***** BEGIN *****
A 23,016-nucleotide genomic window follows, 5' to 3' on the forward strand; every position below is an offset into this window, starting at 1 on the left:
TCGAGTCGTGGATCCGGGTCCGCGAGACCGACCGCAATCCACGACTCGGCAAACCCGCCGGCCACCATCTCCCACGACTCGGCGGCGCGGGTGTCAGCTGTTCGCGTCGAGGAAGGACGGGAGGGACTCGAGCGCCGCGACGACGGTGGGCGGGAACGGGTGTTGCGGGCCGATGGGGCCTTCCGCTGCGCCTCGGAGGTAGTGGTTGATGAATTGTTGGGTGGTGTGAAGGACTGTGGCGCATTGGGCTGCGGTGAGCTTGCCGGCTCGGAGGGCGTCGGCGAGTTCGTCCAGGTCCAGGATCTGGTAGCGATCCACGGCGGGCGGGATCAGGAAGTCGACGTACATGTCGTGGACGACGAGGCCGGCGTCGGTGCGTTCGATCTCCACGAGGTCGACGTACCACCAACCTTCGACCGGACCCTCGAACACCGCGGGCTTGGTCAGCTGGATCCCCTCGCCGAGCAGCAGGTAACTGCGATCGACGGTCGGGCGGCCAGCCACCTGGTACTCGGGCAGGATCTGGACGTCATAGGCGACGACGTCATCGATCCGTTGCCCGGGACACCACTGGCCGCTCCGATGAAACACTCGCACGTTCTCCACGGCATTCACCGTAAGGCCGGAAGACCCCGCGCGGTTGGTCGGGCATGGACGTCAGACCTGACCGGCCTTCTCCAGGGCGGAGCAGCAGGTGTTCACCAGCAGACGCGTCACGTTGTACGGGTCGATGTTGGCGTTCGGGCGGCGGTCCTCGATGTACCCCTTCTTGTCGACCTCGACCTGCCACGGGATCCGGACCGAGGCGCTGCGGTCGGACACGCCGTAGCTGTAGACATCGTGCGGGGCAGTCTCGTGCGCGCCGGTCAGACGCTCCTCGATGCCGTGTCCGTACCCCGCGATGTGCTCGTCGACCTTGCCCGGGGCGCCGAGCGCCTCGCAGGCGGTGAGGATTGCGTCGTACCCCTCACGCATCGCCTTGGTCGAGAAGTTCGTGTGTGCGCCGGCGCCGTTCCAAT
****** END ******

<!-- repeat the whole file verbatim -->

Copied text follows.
A 23,016-nucleotide genomic window follows, 5' to 3' on the forward strand; every position below is an offset into this window, starting at 1 on the left:
TCGAGTCGTGGATCCGGGTCCGCGAGACCGACCGCAATCCACGACTCGGCAAACCCGCCGGCCACCATCTCCCACGACTCGGCGGCGCGGGTGTCAGCTGTTCGCGTCGAGGAAGGACGGGAGGGACTCGAGCGCCGCGACGACGGTGGGCGGGAACGGGTGTTGCGGGCCGATGGGGCCTTCCGCTGCGCCTCGGAGGTAGTGGTTGATGAATTGTTGGGTGGTGTGAAGGACTGTGGCGCATTGGGCTGCGGTGAGCTTGCCGGCTCGGAGGGCGTCGGCGAGTTCGTCCAGGTCCAGGATCTGGTAGCGATCCACGGCGGGCGGGATCAGGAAGTCGACGTACATGTCGTGGACGACGAGGCCGGCGTCGGTGCGTTCGATCTCCACGAGGTCGACGTACCACCAACCTTCGACCGGACCCTCGAACACCGCGGGCTTGGTCAGCTGGATCCCCTCGCCGAGCAGCAGGTAACTGCGATCGACGGTCGGGCGGCCAGCCACCTGGTACTCGGGCAGGATCTGGACGTCATAGGCGACGACGTCATCGATCCGTTGCCCGGGACACCACTGGCCGCTCCGATGAAACACTCGCACGTTCTCCACGGCATTCACCGTAAGGCCGGAAGACCCCGCGCGGTTGGTCGGGCATGGACGTCAGACCTGACCGGCCTTCTCCAGGGCGGAGCAGCAGGTGTTCACCAGCAGACGCGTCACGTTGTACGGGTCGATGTTGGCGTTCGGGCGGCGGTCCTCGATGTACCCCTTCTTGTCGACCTCGACCTGCCACGGGATCCGGACCGAGGCGCTGCGGTCGGACACGCCGTAGCTGTAGACATCGTGCGGGGCAGTCTCGTGCGCGCCGGTCAGACGCTCCTCGATGCCGTGTCCGTACCCCGCGATGTGCTCGTCGACCTTGCCCGGGGCGCCGAGCGCCTCGCAGGCGGTGAGGATTGCGTCGTACCCCTCACGCATCGCCTTGGTCGAGAAGTTCGTGTGTGCGCCGGCGCCGTTCCAAT